Cars Bring Joy
There’s the joy of the first date, the first baby’s homecoming, and the joy of occasions with family and friends. But there are other times when the car is an intrinsic part of the joyful experience.
The thrill of your first drive.
The joy you have on the right road trip in the right car with the right song on the stereo and the right people in the car with you.
The joy of a winding road shared with you friends in their cars, travelling together for a lunch somewhere. Or just travelling.
The joy people get from artistic automotive design. Yes, cars can be art, just like your favourite chair, desk lamp or wrist watch. Good industrial design is an art form all of its own.
There’s joy in preserving an old car and joy in driving it. The joy of gathering around an old car with friends and fixing it together. Eric Bana said in his film “Love The Beast” that his Ford Falcon coupe was like a campfire that he and his mates would gather around, telling stories while they worked on the car together.
For some people, these moments lose their lustre fairly quickly but for many, they endure for a lifetime.
Those of us who spend a lot of time in the automotive sphere aren’t curing cancer. We’re not running a food bank or getting people off drugs. But don’t discount the enormous social good provided by the automobile over the last century or so.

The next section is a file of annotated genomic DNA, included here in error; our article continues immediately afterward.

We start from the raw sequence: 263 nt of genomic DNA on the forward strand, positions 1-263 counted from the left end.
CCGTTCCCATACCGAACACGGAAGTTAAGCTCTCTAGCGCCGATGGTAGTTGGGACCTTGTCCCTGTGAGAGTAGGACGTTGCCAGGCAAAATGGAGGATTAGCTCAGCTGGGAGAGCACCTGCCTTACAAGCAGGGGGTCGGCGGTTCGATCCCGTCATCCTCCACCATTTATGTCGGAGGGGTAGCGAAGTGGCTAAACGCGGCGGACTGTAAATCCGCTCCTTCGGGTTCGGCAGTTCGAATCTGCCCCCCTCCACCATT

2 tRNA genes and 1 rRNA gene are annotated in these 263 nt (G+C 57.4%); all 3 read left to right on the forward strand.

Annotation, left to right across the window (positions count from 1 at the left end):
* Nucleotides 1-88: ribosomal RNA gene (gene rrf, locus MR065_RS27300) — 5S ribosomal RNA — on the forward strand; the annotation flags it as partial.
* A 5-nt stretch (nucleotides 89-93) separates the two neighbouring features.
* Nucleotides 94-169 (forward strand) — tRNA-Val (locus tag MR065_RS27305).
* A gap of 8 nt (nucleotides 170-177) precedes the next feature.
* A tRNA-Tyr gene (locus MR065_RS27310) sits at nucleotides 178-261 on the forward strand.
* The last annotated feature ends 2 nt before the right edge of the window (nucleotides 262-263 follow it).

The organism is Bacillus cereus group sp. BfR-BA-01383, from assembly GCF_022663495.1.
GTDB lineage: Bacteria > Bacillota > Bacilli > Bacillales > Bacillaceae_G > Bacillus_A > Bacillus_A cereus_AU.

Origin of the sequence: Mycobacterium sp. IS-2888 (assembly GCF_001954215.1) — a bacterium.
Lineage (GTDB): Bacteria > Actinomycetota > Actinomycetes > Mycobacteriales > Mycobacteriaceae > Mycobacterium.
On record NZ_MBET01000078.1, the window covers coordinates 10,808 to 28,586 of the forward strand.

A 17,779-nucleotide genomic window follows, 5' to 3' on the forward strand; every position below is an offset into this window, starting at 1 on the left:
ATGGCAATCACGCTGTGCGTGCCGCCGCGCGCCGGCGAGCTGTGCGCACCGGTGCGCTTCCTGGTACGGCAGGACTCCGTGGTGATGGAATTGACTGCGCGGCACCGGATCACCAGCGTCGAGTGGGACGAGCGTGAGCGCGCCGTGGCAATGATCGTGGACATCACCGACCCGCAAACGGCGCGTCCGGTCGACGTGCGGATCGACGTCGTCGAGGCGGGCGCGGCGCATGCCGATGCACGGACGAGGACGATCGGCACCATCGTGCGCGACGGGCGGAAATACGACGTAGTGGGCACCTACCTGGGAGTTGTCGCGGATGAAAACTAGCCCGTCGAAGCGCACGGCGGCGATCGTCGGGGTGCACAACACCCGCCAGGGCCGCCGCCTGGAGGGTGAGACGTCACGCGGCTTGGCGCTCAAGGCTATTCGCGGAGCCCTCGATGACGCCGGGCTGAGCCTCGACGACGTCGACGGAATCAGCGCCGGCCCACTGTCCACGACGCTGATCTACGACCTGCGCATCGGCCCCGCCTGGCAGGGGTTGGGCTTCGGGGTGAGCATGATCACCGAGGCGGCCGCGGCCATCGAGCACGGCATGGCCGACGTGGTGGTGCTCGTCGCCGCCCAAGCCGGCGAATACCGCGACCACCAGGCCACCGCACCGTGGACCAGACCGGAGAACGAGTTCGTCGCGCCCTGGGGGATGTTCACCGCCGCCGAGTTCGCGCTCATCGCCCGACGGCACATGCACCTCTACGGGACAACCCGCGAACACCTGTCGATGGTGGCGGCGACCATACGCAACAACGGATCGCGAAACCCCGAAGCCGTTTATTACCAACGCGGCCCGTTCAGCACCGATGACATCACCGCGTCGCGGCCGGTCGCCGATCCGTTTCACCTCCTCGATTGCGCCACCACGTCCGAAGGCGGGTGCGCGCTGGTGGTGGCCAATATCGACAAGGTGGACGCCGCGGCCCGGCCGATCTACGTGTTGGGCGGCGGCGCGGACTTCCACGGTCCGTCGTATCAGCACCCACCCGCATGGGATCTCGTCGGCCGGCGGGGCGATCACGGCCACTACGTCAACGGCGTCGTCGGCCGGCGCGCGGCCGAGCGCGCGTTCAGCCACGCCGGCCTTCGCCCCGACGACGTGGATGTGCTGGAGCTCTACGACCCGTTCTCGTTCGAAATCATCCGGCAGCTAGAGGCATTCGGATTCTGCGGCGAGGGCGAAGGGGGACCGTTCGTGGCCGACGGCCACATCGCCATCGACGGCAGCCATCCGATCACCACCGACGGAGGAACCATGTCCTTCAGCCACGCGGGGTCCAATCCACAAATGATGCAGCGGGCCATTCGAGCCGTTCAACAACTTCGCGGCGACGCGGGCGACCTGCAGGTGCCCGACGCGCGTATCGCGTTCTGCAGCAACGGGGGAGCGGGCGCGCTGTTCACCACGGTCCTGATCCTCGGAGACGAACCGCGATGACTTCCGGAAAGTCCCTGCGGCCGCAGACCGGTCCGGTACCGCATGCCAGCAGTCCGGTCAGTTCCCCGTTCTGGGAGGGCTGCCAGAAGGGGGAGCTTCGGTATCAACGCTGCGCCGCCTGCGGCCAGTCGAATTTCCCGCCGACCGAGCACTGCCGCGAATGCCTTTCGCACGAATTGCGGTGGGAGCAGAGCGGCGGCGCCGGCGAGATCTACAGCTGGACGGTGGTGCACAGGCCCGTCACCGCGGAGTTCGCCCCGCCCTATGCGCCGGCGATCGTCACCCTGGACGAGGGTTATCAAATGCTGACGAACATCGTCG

Cars carry medicines to people in need. Their derivatives carry sick people to hospitals. They carry police and even soldiers to defend the places we live. Cars carry food to the hungry.
Cars changed the world. And while they’re not always used for good, the net effect of their invention has been overwhelmingly positive.
So are cars worthy?
I like to think they are. Cars are often the second most expensive investment that people make in their lifetime. We design cities around the need to move from place to place. Our world has become dependent on mobility.
But more than that, cars are intrinsically interesting. The engineering. The potential for man and machine to form an experience.
Put simply, cars bring happiness to a lot of people. It’s not curing cancer – I’ll leave that to the doctors – but sharing some of that happiness and trying to inspire it in other isn’t a bad thing, is it?